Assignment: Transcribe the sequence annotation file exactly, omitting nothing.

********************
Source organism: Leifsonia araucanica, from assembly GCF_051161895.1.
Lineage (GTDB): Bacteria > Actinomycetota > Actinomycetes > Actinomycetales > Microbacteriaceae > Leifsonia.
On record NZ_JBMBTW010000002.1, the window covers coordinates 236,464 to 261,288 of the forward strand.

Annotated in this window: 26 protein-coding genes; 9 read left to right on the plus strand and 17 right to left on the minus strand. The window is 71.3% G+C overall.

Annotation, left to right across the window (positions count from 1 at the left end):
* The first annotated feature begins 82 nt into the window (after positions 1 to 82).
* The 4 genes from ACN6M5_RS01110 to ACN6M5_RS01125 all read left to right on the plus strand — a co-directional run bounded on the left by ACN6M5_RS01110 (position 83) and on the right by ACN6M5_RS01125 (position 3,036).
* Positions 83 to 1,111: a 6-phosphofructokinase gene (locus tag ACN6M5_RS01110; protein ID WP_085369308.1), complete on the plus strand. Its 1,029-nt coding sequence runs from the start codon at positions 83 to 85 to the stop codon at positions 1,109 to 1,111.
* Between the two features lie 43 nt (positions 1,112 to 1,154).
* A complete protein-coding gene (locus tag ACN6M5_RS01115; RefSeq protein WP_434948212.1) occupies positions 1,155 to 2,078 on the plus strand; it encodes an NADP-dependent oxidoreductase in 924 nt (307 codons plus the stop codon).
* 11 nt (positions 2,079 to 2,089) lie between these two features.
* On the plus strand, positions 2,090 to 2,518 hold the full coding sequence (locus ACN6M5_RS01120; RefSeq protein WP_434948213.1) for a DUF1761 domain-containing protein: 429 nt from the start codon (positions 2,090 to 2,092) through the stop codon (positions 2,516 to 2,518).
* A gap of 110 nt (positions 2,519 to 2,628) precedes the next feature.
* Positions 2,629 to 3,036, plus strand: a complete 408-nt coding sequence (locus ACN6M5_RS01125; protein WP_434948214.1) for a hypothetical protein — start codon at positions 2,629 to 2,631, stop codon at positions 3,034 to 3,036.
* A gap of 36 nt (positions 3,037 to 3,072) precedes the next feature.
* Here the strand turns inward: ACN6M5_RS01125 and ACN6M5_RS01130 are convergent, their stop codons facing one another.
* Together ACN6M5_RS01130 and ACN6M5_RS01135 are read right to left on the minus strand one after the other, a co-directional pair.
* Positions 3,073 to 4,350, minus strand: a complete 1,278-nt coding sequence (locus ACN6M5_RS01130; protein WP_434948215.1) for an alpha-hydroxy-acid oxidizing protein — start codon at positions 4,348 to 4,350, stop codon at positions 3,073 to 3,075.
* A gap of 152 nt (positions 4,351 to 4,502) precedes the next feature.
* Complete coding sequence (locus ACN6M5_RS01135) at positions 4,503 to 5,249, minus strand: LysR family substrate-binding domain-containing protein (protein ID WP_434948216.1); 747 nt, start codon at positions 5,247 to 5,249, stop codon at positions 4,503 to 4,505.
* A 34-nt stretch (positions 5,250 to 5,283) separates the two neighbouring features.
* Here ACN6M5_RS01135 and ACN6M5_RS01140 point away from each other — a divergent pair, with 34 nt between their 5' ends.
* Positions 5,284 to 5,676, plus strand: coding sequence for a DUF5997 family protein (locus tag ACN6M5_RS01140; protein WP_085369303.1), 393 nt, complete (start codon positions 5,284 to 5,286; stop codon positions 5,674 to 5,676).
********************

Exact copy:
Source organism: Leifsonia araucanica, from assembly GCF_051161895.1.
Lineage (GTDB): Bacteria > Actinomycetota > Actinomycetes > Actinomycetales > Microbacteriaceae > Leifsonia.
On record NZ_JBMBTW010000002.1, the window covers coordinates 236,464 to 261,288 of the forward strand.

Annotated in this window: 26 protein-coding genes; 9 read left to right on the plus strand and 17 right to left on the minus strand. The window is 71.3% G+C overall.

Annotation, left to right across the window (positions count from 1 at the left end):
* The first annotated feature begins 82 nt into the window (after positions 1 to 82).
* The 4 genes from ACN6M5_RS01110 to ACN6M5_RS01125 all read left to right on the plus strand — a co-directional run bounded on the left by ACN6M5_RS01110 (position 83) and on the right by ACN6M5_RS01125 (position 3,036).
* Positions 83 to 1,111: a 6-phosphofructokinase gene (locus tag ACN6M5_RS01110; protein ID WP_085369308.1), complete on the plus strand. Its 1,029-nt coding sequence runs from the start codon at positions 83 to 85 to the stop codon at positions 1,109 to 1,111.
* Between the two features lie 43 nt (positions 1,112 to 1,154).
* A complete protein-coding gene (locus tag ACN6M5_RS01115; RefSeq protein WP_434948212.1) occupies positions 1,155 to 2,078 on the plus strand; it encodes an NADP-dependent oxidoreductase in 924 nt (307 codons plus the stop codon).
* 11 nt (positions 2,079 to 2,089) lie between these two features.
* On the plus strand, positions 2,090 to 2,518 hold the full coding sequence (locus ACN6M5_RS01120; RefSeq protein WP_434948213.1) for a DUF1761 domain-containing protein: 429 nt from the start codon (positions 2,090 to 2,092) through the stop codon (positions 2,516 to 2,518).
* A gap of 110 nt (positions 2,519 to 2,628) precedes the next feature.
* Positions 2,629 to 3,036, plus strand: a complete 408-nt coding sequence (locus ACN6M5_RS01125; protein WP_434948214.1) for a hypothetical protein — start codon at positions 2,629 to 2,631, stop codon at positions 3,034 to 3,036.
* A gap of 36 nt (positions 3,037 to 3,072) precedes the next feature.
* Here the strand turns inward: ACN6M5_RS01125 and ACN6M5_RS01130 are convergent, their stop codons facing one another.
* Together ACN6M5_RS01130 and ACN6M5_RS01135 are read right to left on the minus strand one after the other, a co-directional pair.
* Positions 3,073 to 4,350, minus strand: a complete 1,278-nt coding sequence (locus ACN6M5_RS01130; protein WP_434948215.1) for an alpha-hydroxy-acid oxidizing protein — start codon at positions 4,348 to 4,350, stop codon at positions 3,073 to 3,075.
* A gap of 152 nt (positions 4,351 to 4,502) precedes the next feature.
* Complete coding sequence (locus ACN6M5_RS01135) at positions 4,503 to 5,249, minus strand: LysR family substrate-binding domain-containing protein (protein ID WP_434948216.1); 747 nt, start codon at positions 5,247 to 5,249, stop codon at positions 4,503 to 4,505.
* A 34-nt stretch (positions 5,250 to 5,283) separates the two neighbouring features.
* Here ACN6M5_RS01135 and ACN6M5_RS01140 point away from each other — a divergent pair, with 34 nt between their 5' ends.
* Positions 5,284 to 5,676, plus strand: coding sequence for a DUF5997 family protein (locus tag ACN6M5_RS01140; protein WP_085369303.1), 393 nt, complete (start codon positions 5,284 to 5,286; stop codon positions 5,674 to 5,676).